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Sunday, September 19, 2021

U.K. CMOs: ‘Children Aged 12 To 15 Should Be Offered Single Dose Of Covid-19 Vaccine’

The CMOs were clear that vaccination should not be seen as the solution to school disruption, but will definitely help reduce disruption to education

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Divya Dhadd
Divya Dhadd
Journalist

UNITED KINGDOM: 12 to 15-year-olds in the U.K. should be offered one dose of a Covid vaccine, the U.K.’s chief medical officers (CMOs) have said.

The CMOs said it would help reduce disruption to education as the decision takes into account the impact of the pandemic on children’s education as well as the risks to their mental health from missing school.

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The move means that around three million children could be eligible for the jab and comes despite the Joint Committee on Vaccination and Immunisation (JCVI) deciding not to recommend mass vaccination of 12 to 15-year-olds. The JCVI said Covid-19 presents a very low risk for healthy children and vaccination would only offer a marginal benefit.

However, the vaccine committee said ministers could take into account other factors, such as education.

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In their advice to the Government, the U.K.’s CMOs said they were recommending vaccines on “public health grounds” and it was “likely vaccination will help reduce transmission of Covid-19 in schools”.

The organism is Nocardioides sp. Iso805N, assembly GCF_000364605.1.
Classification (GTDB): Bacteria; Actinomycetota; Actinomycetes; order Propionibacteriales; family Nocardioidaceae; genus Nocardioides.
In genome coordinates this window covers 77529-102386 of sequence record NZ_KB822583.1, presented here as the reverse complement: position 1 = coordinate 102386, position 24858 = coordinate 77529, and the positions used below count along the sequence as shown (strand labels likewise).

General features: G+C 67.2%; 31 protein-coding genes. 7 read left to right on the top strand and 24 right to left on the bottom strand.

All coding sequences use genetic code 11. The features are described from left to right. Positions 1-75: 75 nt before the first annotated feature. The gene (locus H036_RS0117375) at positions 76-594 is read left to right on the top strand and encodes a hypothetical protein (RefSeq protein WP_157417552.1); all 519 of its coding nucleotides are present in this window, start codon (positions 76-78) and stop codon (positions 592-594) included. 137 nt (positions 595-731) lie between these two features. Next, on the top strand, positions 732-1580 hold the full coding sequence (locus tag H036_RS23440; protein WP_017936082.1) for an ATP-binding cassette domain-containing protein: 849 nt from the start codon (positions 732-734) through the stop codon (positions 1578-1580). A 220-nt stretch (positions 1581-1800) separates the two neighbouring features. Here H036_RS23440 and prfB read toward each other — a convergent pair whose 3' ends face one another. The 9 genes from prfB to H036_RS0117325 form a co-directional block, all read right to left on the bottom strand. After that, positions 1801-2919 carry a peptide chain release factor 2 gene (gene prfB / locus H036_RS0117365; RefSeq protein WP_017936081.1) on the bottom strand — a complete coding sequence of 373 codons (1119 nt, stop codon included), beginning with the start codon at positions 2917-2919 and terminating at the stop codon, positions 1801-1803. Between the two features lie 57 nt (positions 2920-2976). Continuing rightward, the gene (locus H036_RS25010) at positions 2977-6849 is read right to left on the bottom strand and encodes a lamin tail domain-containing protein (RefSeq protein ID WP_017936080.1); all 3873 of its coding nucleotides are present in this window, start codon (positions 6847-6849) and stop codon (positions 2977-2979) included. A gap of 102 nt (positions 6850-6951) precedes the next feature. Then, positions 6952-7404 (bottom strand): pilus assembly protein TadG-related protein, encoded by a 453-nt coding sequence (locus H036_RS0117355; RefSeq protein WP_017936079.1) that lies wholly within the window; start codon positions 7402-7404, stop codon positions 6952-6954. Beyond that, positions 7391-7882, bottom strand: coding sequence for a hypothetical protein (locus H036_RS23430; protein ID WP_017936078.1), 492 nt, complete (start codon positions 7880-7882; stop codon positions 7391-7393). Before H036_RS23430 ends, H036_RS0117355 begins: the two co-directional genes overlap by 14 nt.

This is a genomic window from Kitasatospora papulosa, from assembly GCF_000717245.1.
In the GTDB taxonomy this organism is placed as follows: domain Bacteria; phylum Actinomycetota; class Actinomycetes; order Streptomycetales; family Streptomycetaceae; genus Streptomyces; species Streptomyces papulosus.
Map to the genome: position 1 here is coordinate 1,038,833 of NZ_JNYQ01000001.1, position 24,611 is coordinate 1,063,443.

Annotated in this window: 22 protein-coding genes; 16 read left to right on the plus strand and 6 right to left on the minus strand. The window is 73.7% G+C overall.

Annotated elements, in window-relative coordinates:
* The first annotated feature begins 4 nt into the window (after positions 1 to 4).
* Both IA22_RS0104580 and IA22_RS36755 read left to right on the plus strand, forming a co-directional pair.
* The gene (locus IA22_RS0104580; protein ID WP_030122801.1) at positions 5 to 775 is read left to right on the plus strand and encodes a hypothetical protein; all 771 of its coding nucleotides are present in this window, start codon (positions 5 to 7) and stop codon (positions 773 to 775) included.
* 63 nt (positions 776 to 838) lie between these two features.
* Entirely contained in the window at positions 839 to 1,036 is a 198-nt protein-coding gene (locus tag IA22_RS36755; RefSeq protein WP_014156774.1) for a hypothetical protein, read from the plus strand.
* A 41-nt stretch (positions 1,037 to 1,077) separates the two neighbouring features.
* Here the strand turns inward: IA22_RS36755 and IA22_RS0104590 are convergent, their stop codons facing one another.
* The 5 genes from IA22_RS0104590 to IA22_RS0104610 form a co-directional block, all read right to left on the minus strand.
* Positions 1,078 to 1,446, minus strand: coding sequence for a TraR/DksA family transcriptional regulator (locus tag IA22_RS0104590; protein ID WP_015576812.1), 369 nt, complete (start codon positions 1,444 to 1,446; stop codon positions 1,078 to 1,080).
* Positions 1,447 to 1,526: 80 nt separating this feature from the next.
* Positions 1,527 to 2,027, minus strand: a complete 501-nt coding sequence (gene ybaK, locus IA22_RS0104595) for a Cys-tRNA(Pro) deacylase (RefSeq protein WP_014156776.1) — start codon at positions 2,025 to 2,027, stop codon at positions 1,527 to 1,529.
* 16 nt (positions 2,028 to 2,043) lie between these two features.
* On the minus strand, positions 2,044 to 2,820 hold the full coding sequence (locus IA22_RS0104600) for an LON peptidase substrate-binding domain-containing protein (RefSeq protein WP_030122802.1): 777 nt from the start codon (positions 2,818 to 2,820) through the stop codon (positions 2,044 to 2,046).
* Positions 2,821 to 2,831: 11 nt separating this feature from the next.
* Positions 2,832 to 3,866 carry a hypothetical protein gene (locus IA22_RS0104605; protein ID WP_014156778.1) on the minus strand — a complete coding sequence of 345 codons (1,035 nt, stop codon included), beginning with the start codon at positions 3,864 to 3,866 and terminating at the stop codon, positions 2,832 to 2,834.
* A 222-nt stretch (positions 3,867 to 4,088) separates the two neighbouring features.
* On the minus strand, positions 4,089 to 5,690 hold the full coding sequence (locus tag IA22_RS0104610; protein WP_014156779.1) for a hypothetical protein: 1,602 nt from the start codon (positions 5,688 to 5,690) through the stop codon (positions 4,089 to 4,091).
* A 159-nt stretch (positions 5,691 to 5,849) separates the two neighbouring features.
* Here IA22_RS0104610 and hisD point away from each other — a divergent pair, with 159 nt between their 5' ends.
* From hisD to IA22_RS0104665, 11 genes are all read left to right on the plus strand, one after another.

They added: “Covid-19 is a disease which can be very effectively transmitted by mass spreading events, especially with Delta variant.”

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“Having a significant proportion of pupils vaccinated is likely to reduce the probability of such events which are likely to cause local outbreaks in, or associated with, schools.”

Also Read: U.K. To Soon Roll Out Covid Vaccinations For 16 And 17-year-olds

The recommendation that only one dose be given – which the CMOs said could be looked at again in the spring – is related to the very rare risk of a condition called myocarditis, or inflammation of the heart muscle, but cases are usually mild and children recover quickly with standard treatment.

The risk is tiny after one vaccine dose and slightly higher after two, with 12 to 34 cases seen for every one million second doses.

And most of the benefits from the vaccine, which reduce the small risk of illness, are gained after one.

The CMOs have asked for the JCVI now to consider a second dose for children aged 12 to 15 once more data comes through internationally.

It will now be up to ministers in the four U.K. nations (England, Wales, Scotland and Northern Ireland) to decide whether to accept the recommendation of the four CMOs.

On agreement, children will be offered the Pfizer jab.

The vaccine is likely to be given in schools and parents will be asked to give consent.

Children aged over 12 with health conditions and those living with clinically vulnerable people have already been told they can get the vaccine – and are being offered two doses.

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